I Was Jailed As An Ecoterrorist—But I Was Set Up By the FBI
After a decade in prison for an alleged bomb plot, Eric McDavid was released this month—ten years early—after documents proved that he was entrapped by the FBI. Here’s his story.
Eric McDavid says a lot with his eyes. He’s constantly using his hands, too, as if feeling for the temperature of a question before answering it, stroking the air to smooth out a kink or sometimes using all five fingers to pluck and draw down the threads of his own thoughts.
Fifteen days ago, at age 36, McDavid walked out of prison after serving nearly 10 years of a 20-year sentence for “conspiracy to use fire or explosives to damage corporate and government property.” A self-proclaimed Green Anarchist, McDavid was one of a handful of young environmentalists targeted by the FBI’s war against “Eco-Terrorism” in the early 2000s.
In a rare—if not unprecedented—judicial ruling earlier this month, McDavid’s sentence was overturned. The FBI was forced to concede that they knowingly withheld thousands of pages of evidence at his trial.
These documents strengthen the case that McDavid was deliberately entrapped by a 19-year-old FBI mole that went by the name of “Anna.”
“All right, so I’m going to stumble all over this,” McDavid begins. “I got wrapped up with an FBI informant who toyed with my heart and…”
At this point, he pauses to take a deep breath. “That’s where it gets difficult to continue.”
“The most disturbing thing,” says Jenny Esquivel, “was the length to which Anna was willing to go in order to entrap them. The constant pushing, flying people across the country, providing bomb recipes. She told them she was a stripper and worked in a chemistry lab. How convenient.”
Esquivel has been McDavid’s girlfriend since a few days before his arrest in 2006. She moved from Missouri to Sacramento to help with his trial. Rather than trust the government to transcribe surveillance footage for the trial—Esquivel and McDavid’s sister, Sarah McDavid, did it themselves. Most of the footage was taken in a cabin in Dutch Flat, California, where “Anna” took McDavid and his two codefendants to attempt to coax them into a bomb plot. Unbeknownst to them, the cabin had been paid for by the FBI, stocked with food, and equipped with hidden cameras and microphones.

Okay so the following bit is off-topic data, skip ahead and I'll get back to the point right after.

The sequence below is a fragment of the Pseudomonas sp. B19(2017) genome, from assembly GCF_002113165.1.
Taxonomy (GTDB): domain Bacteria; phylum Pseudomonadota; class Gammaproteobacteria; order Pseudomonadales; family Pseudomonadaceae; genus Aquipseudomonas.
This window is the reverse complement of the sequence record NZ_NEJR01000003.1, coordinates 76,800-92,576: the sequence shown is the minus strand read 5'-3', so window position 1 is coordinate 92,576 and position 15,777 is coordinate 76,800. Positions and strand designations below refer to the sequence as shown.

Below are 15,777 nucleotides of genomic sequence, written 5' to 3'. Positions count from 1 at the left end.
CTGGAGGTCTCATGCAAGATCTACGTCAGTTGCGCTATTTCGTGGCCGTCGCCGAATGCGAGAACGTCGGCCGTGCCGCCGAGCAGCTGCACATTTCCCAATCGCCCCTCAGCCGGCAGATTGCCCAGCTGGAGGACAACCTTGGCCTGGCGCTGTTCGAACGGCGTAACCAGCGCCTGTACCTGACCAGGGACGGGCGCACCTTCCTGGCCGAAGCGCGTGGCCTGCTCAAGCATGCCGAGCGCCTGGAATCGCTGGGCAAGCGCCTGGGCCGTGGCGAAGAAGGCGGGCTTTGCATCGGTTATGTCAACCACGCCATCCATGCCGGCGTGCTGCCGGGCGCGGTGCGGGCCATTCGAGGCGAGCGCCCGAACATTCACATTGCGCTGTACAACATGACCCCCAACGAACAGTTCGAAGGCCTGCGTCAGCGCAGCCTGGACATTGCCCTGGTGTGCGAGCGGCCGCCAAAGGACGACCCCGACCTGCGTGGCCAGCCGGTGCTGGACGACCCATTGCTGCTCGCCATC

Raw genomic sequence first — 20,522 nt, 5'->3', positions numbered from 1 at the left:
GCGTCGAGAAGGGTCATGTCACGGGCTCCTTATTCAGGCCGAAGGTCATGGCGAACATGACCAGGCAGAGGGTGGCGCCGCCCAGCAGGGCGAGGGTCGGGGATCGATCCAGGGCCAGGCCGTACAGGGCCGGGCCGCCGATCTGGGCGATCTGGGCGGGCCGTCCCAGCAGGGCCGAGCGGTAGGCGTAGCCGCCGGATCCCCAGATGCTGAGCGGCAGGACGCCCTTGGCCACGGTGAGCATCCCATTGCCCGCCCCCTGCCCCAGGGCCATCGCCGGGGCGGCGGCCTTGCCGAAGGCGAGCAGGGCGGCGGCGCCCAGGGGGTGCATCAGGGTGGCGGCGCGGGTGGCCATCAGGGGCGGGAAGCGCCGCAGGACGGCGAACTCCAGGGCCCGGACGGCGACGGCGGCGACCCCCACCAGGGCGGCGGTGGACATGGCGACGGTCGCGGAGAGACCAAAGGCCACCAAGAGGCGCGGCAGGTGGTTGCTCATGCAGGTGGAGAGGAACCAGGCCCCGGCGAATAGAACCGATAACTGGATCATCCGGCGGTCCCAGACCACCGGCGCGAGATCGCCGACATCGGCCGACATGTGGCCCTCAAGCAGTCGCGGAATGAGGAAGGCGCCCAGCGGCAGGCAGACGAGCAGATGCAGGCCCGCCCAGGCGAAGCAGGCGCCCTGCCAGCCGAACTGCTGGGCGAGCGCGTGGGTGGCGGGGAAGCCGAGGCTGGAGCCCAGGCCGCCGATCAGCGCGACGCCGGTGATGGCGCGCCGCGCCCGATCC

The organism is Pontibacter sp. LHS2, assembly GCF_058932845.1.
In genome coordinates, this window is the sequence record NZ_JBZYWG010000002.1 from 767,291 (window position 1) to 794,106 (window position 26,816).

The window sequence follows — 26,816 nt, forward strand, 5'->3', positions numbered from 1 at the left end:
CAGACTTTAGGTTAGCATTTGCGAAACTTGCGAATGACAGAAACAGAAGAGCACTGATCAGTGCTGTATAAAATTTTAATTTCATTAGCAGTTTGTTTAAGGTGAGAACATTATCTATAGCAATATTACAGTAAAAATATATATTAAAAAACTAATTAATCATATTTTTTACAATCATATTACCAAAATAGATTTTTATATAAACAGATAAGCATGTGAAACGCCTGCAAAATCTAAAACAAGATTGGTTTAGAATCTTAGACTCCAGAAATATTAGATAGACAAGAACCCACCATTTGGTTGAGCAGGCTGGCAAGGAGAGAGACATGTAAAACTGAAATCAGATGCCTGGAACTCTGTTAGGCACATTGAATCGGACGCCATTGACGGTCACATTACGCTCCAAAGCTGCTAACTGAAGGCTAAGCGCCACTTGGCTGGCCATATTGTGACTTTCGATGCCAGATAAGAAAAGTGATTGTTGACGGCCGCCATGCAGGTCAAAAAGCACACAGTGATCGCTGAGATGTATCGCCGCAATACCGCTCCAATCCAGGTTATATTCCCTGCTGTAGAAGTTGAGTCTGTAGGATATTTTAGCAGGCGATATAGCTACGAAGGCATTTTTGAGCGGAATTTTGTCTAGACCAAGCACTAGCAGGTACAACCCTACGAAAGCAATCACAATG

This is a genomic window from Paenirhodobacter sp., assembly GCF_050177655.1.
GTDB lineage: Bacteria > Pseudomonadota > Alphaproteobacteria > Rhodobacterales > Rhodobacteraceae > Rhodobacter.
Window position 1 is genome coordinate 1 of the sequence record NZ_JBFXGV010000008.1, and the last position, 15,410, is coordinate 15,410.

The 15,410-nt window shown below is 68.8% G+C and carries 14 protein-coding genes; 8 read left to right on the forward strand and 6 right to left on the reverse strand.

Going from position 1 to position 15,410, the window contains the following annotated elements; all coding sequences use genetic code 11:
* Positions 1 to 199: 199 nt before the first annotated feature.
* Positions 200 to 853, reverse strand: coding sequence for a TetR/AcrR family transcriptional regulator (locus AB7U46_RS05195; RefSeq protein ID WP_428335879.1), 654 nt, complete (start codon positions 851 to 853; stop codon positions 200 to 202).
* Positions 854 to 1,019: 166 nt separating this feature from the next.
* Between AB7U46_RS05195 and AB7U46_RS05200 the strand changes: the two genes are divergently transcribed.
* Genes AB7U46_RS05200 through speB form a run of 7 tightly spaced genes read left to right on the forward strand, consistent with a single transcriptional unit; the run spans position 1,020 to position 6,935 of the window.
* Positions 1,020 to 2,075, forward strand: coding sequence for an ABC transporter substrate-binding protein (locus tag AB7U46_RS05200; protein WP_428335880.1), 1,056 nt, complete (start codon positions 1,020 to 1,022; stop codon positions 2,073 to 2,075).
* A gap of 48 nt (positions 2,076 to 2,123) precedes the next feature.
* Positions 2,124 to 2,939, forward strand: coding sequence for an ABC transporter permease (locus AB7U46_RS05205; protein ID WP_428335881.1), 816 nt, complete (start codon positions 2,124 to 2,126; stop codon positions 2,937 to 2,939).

“In retrospect it all seems a little unbelievable,” says Esquivel. but you don’t think of that when you’re smitten with someone.”
“I wish I would have been more in balance back then,” McDavid says. “I was definitely not aware of how much my feelings could overwhelm the rational. Being influenced like that by Anna—that was the worst part.”
The FBI continues to deny any evidence of romantic tension between McDavid and “Anna,” despite emails from McDavid that contain lines like “all the endorphins shoot off in my head when ever I think of u,” and responses from “Anna” that read, “I think you and I could be great, but we have LOTS of little kinks to work out.”
The FBI even accused McDavid of threatening Anna with a knife in the middle of the night. In all the hundreds of hours of surveillance footage, there was no evidence that such an event ever took place.
“The trial wasn’t going their way so they just made it up,” says Esquivel. “There was no footage, no log—and the FBI logged every little thing. They had to find a way to turn the jury against him.”
Despite the FBI’s extensive efforts, none of the three co-defendants ever agreed to blow anything up. The two other young activists at the cabin, Zachary Jenson and Lauren Weiner, wound up accepting plea bargains and testifying against McDavid, who opted to fight the charges. Weiner served two weeks. Jenson got six months.
“I don’t want anything to do with them,” McDavid says. “You hold on to that, you get a heart attack. No thank you. I’ve got more than enough to deal with over here. I’m not gonna dance with that, too.”
Despite the political spectacle during McDavid’s trial and conviction, he says he was treated pretty much like everyone else in prison. He spent the first 28 months of his sentence in solitary confinement at California State Prison-Sacramento. McDavid was told this was due to his notoriety and the attention the case received during the trial. He was then shipped to a private facility in Victorville, run by the Correctional Association of American (CCA).
McDavid says he cried most of the first year in solitary confinement, but once he made it to Victorville he had to leave all that behind. “You learn to walk into a room,” he says, “and make sure you know what’s going on in as many directions as possible.”